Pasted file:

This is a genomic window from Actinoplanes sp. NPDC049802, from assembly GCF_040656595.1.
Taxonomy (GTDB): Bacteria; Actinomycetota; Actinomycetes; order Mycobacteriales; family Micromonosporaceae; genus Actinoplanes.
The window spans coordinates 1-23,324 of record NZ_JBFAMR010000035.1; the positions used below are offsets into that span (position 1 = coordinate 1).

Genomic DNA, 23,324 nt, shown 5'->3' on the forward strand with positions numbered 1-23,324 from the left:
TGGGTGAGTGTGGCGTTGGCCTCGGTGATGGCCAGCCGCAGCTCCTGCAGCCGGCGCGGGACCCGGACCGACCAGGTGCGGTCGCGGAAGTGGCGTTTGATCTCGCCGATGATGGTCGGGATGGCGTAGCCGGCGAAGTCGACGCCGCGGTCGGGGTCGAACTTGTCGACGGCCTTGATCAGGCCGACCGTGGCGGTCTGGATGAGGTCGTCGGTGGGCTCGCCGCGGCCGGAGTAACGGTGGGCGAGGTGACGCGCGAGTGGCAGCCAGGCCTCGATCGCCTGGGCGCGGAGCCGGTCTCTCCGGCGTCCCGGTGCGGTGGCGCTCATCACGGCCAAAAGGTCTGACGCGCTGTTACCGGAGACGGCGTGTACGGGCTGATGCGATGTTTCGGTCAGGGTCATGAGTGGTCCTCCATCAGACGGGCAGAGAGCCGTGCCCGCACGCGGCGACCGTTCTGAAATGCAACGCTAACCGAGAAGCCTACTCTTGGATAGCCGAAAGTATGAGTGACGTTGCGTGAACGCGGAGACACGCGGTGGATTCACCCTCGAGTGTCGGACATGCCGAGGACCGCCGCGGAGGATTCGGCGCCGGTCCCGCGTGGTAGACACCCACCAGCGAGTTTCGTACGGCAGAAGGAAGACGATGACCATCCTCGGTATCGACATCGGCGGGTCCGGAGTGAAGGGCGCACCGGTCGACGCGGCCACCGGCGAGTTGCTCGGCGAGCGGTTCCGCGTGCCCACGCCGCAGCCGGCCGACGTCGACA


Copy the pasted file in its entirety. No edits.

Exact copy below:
This is a genomic window from Actinoplanes sp. NPDC049802, from assembly GCF_040656595.1.
Taxonomy (GTDB): Bacteria; Actinomycetota; Actinomycetes; order Mycobacteriales; family Micromonosporaceae; genus Actinoplanes.
The window spans coordinates 1-23,324 of record NZ_JBFAMR010000035.1; the positions used below are offsets into that span (position 1 = coordinate 1).

Genomic DNA, 23,324 nt, shown 5'->3' on the forward strand with positions numbered 1-23,324 from the left:
TGGGTGAGTGTGGCGTTGGCCTCGGTGATGGCCAGCCGCAGCTCCTGCAGCCGGCGCGGGACCCGGACCGACCAGGTGCGGTCGCGGAAGTGGCGTTTGATCTCGCCGATGATGGTCGGGATGGCGTAGCCGGCGAAGTCGACGCCGCGGTCGGGGTCGAACTTGTCGACGGCCTTGATCAGGCCGACCGTGGCGGTCTGGATGAGGTCGTCGGTGGGCTCGCCGCGGCCGGAGTAACGGTGGGCGAGGTGACGCGCGAGTGGCAGCCAGGCCTCGATCGCCTGGGCGCGGAGCCGGTCTCTCCGGCGTCCCGGTGCGGTGGCGCTCATCACGGCCAAAAGGTCTGACGCGCTGTTACCGGAGACGGCGTGTACGGGCTGATGCGATGTTTCGGTCAGGGTCATGAGTGGTCCTCCATCAGACGGGCAGAGAGCCGTGCCCGCACGCGGCGACCGTTCTGAAATGCAACGCTAACCGAGAAGCCTACTCTTGGATAGCCGAAAGTATGAGTGACGTTGCGTGAACGCGGAGACACGCGGTGGATTCACCCTCGAGTGTCGGACATGCCGAGGACCGCCGCGGAGGATTCGGCGCCGGTCCCGCGTGGTAGACACCCACCAGCGAGTTTCGTACGGCAGAAGGAAGACGATGACCATCCTCGGTATCGACATCGGCGGGTCCGGAGTGAAGGGCGCACCGGTCGACGCGGCCACCGGCGAGTTGCTCGGCGAGCGGTTCCGCGTGCCCACGCCGCAGCCGGCCGACGTCGACA